By the five, I mean the commissioners who shamefully threw into the wastebasket the rules on the filing of candidates’ Statement of Contributions and Expenditures (SOCE), which they themselves drafted and adopted just nine months ago, in October 2015:
“The 08 June 2016 deadline shall be final and non-extendible. Submission beyond this period shall not be accepted.” (Comelec Resolution No. 9991)
Commissioner Rowena Guanzon, a former Liberal Party mayor of Cadiz City, Negros Occidental, and whose appointment to the Comelec Manuel Roxas 2nd intensely lobbied for, as alleged by the opposition in 2015, was the most aggressive – and the most ridiculous – in defending the decision she and the four others have taken.
She downplayed their decision in an interview with a TV reporter by claiming that the commission had also allowed the late SOCE submissions “before, during the 2010 and 2013 elections.”
This commissioner didn’t even do her homework, or either deliberately ignored the very clear provision of Comelec Resolution No. 9991:
COMELEC Resolutions Nos. 9849 and 9873, Minute Resolutions Nos. 13-0775 and 13-0823, are hereby repealed, insofar as they allowed the belated submission, amendment and/or correction of campaign finance disclosure statements and reports and the imposition of late penalties for the 2013 National and Local Elections.
These Resolutions 9849 and 9873 were the body’s decisions Guanzon was referring to, which extended the deadlines for the filing of the SOCEs but which were missed by several candidates in the 2013 elections or for which they provided inadequate submissions. The newer resolution in 2015, however, prescribes that such extensions will no longer be allowed.
What kind of an election body is this, charged with the task of ensuring the procedures for electing our leaders, yet which breaks the rules it itself established less than a year ago?
The commissioners also disrespected their own rules by not even bothering to repeal their Resolution No. 9991, which categorically stated there could be no extension of the deadline.
This Comelec’s farce in enforcing electoral laws is quite obvious in that it excused the Liberal Party’s failure to submit its SOCE on time even if, as former Supreme Court Justice Artemio Panganiban pointed out in his newspaper column, “no cogent reason was given by the LP why it was not able to file [it] within the prescribed period, given that others were able to do so.”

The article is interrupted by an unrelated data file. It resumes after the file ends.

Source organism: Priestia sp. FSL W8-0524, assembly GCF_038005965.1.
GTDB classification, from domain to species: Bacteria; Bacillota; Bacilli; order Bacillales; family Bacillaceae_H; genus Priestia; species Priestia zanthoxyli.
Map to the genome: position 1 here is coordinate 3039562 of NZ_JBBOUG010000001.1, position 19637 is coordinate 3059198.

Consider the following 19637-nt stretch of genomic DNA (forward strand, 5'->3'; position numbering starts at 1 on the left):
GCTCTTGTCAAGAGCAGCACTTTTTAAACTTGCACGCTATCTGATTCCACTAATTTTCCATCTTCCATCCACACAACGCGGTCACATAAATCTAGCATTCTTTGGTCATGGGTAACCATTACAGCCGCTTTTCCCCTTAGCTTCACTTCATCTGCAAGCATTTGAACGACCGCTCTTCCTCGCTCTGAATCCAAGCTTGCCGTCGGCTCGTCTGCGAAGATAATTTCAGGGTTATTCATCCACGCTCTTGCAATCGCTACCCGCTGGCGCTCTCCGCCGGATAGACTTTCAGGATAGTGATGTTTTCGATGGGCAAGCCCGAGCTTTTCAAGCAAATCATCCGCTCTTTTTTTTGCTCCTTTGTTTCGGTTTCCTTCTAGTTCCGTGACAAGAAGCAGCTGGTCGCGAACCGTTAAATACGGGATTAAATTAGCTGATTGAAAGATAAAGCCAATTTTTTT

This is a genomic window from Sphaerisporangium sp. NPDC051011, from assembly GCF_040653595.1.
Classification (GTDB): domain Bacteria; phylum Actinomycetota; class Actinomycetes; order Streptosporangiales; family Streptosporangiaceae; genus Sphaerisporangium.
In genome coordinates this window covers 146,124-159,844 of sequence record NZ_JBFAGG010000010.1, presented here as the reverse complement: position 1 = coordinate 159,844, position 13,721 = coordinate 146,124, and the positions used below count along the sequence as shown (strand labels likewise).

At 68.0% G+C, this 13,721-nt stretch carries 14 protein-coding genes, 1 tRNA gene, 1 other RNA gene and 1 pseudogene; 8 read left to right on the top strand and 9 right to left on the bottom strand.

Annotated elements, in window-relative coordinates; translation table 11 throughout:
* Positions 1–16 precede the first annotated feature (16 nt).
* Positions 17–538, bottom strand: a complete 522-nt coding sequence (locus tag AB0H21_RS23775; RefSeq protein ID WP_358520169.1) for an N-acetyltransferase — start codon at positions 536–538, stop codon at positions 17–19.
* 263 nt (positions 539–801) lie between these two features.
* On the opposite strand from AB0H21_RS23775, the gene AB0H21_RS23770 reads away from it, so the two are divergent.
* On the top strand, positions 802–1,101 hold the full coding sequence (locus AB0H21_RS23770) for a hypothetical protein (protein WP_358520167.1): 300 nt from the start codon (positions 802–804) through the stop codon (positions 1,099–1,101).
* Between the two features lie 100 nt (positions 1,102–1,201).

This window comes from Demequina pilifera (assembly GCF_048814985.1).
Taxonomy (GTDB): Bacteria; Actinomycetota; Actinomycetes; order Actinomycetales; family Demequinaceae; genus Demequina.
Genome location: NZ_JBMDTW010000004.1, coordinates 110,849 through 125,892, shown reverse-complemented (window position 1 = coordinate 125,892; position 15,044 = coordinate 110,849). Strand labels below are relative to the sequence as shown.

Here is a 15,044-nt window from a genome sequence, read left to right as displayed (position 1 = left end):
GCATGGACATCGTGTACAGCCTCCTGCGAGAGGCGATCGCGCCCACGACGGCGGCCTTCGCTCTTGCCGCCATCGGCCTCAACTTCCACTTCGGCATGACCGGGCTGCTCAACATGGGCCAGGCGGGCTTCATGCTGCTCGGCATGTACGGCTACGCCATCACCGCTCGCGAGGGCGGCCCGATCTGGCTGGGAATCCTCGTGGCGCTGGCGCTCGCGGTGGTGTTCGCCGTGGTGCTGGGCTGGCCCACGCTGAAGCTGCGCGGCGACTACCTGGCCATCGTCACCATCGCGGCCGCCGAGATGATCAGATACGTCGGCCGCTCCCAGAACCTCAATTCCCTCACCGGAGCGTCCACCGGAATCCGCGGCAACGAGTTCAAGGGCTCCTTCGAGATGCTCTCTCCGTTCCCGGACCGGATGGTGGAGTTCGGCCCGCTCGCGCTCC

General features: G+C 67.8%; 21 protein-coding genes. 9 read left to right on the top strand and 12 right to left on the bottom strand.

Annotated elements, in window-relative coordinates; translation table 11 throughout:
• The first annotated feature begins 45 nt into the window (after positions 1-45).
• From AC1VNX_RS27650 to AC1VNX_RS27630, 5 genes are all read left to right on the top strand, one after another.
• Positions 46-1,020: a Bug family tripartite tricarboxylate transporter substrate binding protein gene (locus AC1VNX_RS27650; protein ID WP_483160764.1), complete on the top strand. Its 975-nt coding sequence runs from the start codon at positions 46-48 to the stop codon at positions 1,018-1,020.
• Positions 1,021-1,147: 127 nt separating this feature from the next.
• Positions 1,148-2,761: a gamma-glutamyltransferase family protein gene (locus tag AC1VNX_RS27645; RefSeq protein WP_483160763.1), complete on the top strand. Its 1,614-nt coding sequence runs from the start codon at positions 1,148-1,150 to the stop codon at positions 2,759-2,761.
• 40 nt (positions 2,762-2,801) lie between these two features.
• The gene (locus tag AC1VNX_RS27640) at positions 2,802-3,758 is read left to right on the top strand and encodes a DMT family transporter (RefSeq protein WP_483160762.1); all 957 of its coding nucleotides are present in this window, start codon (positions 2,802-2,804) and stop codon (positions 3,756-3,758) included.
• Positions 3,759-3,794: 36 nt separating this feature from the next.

No cogent reasons
Panganiban explained: “What are the cogent reasons to justify equitably such extension? ‘Cogent’ would be reasons that differentiate the LP’s situation from other parties and that make it impossible for the LP to file its SOCE on time, like (a) a fortuitous event befell it (say, a fire gutted the office containing the records needed to complete its SOCE), or (b) the party treasurer, who is legally required to prepare the filing, suddenly fell seriously ill and no other officer was capable of replacing him or her, or (c) its “duly-authorized representative” bringing the completed SOCE met an accident and was thus, unable to file on time.”
(I had started to mumble an it’s-a-miracle when I read the title and first paragraphs of the column of the former chief justice, who has always used his column to present the legal arguments in defense of Aquino and his gang’s actions. It turned out he’s not changed: He argued only for the Comelec to impose the monetary penalties on the LP, and that its candidates such as Leni Robredo, whom he specifically mentioned, weren’t accountable for their party’s actions.)
But stupid of us, why should we even demand the LP to give “cogent” reasons for its failure to file its SOCE when it was not just the titular party chairman President Benigno Aquino who appointed the Comelec commissioners, but its leaders were known to be good buddies with them, reportedly as in the cases of Senator Franklin Drilon and Chairman Andres Bautista, Roxas with Guanzon, and Aquino himself with Sheriff Abas?